How long have you been taking notes by hand?
I have been taking notes by hand since I was in the fifth grade. In middle school, I took all of my notes by hand and always carried a bag of multi-colored pens around with me. What I like most about note-taking is being able to use my notes as a learning or discussion tool (for myself and others). When I was in college, I worked as a note-taker through the McBurney Disability Resource Center at the University of Wisconsin-Madison. I worked as a notetaker for a variety of courses–from Microeconomics to Global Health and Poverty–and I loved it. (Not to mention, I was being paid to attend my own classes. It’s hard to beat that!). Drawing out historical events or evaluation plans helps me to visualize and better understand what I am thinking and also allows me to share my ideas and thoughts with others in a concise and creative way. I enjoy taking extremely complicated issues or concepts and making them simple and easily digestible.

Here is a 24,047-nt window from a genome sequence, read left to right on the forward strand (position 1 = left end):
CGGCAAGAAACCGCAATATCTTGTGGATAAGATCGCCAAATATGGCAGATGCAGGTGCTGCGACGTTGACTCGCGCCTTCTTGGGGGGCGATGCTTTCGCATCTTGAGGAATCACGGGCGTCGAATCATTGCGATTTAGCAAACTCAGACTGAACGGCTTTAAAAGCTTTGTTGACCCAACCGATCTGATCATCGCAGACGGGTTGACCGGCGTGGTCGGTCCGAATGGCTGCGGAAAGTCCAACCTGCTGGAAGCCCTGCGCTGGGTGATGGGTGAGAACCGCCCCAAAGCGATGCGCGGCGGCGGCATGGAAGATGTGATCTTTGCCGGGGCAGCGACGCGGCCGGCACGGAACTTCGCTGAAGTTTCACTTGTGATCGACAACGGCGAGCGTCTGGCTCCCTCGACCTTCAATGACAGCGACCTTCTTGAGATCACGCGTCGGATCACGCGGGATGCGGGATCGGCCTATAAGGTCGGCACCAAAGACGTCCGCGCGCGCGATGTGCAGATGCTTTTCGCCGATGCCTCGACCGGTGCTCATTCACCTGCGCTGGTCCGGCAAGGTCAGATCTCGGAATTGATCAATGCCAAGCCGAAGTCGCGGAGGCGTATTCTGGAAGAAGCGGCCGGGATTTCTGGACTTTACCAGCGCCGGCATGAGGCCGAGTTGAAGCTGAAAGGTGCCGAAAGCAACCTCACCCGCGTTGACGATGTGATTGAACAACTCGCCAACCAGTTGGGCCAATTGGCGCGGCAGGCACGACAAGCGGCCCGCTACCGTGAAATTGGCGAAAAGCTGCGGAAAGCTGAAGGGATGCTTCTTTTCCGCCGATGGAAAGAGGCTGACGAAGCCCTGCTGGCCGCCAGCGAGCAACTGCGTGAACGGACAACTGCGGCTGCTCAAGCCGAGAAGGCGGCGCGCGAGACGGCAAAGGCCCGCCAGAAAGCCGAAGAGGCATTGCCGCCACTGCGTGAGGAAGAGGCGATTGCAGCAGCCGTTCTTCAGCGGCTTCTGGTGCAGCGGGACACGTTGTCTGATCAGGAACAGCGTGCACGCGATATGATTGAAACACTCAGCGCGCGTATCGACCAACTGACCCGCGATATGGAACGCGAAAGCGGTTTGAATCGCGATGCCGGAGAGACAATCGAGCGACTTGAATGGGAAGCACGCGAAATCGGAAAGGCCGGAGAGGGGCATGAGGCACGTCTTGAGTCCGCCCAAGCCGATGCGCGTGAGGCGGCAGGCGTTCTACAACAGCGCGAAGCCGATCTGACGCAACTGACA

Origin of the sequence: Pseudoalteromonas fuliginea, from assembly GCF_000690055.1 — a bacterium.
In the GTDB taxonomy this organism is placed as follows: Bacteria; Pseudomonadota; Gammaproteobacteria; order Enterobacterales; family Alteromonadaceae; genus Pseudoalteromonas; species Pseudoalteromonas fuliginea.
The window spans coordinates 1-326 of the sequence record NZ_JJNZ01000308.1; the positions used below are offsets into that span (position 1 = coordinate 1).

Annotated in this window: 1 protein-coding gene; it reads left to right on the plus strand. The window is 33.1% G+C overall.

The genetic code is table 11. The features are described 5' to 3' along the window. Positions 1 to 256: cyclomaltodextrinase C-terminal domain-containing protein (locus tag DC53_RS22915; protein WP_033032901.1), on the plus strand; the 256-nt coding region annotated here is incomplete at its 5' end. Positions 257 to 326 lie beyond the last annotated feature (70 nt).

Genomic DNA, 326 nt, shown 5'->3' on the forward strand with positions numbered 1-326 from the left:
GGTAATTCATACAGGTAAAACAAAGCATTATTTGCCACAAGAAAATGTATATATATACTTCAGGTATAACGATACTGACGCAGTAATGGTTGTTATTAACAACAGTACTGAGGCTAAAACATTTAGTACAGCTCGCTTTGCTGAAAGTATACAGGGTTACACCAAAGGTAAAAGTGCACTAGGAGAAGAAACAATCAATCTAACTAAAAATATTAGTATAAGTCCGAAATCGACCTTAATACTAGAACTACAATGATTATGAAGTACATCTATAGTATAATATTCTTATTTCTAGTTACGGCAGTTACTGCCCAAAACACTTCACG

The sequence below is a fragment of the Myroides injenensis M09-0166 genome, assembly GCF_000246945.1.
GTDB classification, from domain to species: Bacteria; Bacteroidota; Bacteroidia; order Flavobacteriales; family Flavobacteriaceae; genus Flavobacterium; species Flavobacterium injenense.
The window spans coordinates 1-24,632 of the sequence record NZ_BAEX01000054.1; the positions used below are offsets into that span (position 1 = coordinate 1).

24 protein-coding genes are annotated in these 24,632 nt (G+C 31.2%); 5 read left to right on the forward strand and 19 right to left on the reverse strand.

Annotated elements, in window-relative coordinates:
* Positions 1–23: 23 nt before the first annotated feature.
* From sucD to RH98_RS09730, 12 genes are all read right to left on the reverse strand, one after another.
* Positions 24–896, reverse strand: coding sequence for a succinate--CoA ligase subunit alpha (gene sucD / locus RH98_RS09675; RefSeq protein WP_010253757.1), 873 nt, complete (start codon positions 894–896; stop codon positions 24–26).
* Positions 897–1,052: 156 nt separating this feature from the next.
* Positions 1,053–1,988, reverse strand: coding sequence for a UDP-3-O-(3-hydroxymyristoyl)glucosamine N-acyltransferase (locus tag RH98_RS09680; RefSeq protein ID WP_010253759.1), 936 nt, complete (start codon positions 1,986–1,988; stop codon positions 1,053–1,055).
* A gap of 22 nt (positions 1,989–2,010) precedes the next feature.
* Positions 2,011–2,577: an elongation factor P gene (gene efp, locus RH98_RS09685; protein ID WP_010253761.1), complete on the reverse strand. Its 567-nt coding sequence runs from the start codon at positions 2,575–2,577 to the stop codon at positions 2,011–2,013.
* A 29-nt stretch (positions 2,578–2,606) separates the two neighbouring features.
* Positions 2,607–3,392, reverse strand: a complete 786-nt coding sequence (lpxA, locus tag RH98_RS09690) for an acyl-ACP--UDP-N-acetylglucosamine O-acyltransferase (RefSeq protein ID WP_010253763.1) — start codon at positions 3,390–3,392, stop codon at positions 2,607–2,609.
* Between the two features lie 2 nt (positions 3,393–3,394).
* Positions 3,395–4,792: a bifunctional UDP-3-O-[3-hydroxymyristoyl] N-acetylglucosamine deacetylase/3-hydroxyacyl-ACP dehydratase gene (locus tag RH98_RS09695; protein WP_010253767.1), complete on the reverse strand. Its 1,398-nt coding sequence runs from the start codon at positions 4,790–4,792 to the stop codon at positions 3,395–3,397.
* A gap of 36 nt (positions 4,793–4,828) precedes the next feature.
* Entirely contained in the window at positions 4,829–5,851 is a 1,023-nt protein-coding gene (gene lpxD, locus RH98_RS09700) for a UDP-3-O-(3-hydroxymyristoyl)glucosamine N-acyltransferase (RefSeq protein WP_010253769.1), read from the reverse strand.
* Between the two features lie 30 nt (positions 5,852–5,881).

Why handwritten note taking? What are the pros and cons?
Many of my friends and professors asked me this same question. There are countless pros to taking notes by hand:

  • You understand better. It requires that you understand and think through what you are writing because everything you do is intentional when you takes notes by hand.
  • You have more control over the style and layout of your notes. There is more room for creative expression.
  • It forces you to learn as you write — which is the main purpose of taking notes.